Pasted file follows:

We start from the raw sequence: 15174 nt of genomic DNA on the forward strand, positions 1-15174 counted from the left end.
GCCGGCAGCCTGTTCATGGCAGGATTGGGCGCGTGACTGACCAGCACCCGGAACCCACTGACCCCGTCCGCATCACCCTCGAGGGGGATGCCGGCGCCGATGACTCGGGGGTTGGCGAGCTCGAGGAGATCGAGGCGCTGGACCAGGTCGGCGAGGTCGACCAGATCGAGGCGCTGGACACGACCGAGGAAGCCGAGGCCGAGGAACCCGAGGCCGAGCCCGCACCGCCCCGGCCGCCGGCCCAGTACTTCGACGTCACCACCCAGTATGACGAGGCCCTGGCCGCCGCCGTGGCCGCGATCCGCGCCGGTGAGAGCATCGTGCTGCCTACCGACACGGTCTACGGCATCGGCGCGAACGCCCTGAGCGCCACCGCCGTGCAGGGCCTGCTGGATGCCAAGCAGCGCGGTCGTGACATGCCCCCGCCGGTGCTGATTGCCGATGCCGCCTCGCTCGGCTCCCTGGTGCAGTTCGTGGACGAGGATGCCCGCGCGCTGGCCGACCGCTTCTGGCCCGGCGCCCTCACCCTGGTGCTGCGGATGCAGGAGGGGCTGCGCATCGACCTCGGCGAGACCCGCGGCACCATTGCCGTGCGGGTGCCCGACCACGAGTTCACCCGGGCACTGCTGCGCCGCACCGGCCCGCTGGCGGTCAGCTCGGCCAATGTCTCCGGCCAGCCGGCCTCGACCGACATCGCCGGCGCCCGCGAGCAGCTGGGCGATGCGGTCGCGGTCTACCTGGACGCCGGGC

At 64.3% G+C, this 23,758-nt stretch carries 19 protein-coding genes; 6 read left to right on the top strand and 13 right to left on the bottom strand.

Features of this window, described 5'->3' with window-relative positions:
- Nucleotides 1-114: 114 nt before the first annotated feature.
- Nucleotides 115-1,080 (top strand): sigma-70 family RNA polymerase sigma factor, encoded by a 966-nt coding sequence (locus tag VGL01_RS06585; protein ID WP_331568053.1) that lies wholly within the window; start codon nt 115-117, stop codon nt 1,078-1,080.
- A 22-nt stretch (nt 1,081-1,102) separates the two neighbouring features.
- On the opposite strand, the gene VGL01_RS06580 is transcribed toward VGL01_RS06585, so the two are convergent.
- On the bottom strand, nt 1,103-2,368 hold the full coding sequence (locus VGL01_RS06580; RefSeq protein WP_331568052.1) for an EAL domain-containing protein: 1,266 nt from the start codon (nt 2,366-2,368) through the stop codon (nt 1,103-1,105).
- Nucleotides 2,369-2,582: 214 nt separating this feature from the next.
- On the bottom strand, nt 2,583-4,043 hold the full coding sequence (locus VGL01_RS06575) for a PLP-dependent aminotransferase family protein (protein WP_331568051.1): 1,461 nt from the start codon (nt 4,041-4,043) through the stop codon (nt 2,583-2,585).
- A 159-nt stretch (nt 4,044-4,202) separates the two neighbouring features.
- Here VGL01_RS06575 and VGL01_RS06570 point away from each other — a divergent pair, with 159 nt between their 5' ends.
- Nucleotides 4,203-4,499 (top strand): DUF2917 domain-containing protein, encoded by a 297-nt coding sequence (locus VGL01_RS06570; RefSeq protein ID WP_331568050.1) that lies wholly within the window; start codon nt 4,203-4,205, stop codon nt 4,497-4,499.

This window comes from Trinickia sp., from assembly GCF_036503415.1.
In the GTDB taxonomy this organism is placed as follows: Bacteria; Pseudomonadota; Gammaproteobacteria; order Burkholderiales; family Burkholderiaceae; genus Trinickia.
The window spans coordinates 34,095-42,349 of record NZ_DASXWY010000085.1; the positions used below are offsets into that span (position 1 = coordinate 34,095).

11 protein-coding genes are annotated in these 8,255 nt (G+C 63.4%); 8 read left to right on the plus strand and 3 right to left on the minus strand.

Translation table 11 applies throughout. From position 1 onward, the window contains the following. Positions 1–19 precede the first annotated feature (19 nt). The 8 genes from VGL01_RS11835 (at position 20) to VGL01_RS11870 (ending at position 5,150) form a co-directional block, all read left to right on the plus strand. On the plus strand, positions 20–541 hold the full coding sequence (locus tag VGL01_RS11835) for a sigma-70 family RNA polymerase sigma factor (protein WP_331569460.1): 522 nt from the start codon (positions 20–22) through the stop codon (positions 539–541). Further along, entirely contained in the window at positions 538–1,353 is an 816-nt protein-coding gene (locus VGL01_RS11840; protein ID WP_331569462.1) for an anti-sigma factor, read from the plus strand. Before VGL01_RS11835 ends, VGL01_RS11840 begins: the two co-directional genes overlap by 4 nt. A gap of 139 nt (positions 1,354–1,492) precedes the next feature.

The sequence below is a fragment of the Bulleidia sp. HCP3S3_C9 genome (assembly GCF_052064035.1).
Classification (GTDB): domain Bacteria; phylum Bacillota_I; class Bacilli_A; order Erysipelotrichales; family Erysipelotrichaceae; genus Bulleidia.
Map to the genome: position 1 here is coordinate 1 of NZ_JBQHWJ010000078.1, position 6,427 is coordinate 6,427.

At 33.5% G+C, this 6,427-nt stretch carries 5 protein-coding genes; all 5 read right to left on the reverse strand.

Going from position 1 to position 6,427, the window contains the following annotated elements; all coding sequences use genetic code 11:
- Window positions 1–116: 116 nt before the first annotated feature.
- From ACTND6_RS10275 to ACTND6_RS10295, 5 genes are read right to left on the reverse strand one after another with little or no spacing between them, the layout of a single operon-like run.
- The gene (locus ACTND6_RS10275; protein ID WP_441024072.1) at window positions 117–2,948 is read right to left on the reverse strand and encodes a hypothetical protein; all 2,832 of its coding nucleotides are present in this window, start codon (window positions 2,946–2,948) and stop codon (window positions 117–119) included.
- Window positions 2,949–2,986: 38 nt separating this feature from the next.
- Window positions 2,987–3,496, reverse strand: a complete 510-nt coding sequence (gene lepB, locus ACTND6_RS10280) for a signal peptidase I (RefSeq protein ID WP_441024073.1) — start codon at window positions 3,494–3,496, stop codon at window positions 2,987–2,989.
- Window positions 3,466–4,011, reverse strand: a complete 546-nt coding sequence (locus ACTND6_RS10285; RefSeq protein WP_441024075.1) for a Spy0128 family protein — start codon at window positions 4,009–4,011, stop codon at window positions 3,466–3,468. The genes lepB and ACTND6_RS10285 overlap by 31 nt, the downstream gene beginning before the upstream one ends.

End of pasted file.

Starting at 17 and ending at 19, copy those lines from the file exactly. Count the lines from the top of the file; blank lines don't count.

The window spans coordinates 34,095-42,349 of record NZ_DASXWY010000085.1; the positions used below are offsets into that span (position 1 = coordinate 34,095).

11 protein-coding genes are annotated in these 8,255 nt (G+C 63.4%); 8 read left to right on the plus strand and 3 right to left on the minus strand.

Translation table 11 applies throughout. From position 1 onward, the window contains the following. Positions 1–19 precede the first annotated feature (19 nt). The 8 genes from VGL01_RS11835 (at position 20) to VGL01_RS11870 (ending at position 5,150) form a co-directional block, all read left to right on the plus strand. On the plus strand, positions 20–541 hold the full coding sequence (locus tag VGL01_RS11835) for a sigma-70 family RNA polymerase sigma factor (protein WP_331569460.1): 522 nt from the start codon (positions 20–22) through the stop codon (positions 539–541). Further along, entirely contained in the window at positions 538–1,353 is an 816-nt protein-coding gene (locus VGL01_RS11840; protein ID WP_331569462.1) for an anti-sigma factor, read from the plus strand. Before VGL01_RS11835 ends, VGL01_RS11840 begins: the two co-directional genes overlap by 4 nt. A gap of 139 nt (positions 1,354–1,492) precedes the next feature.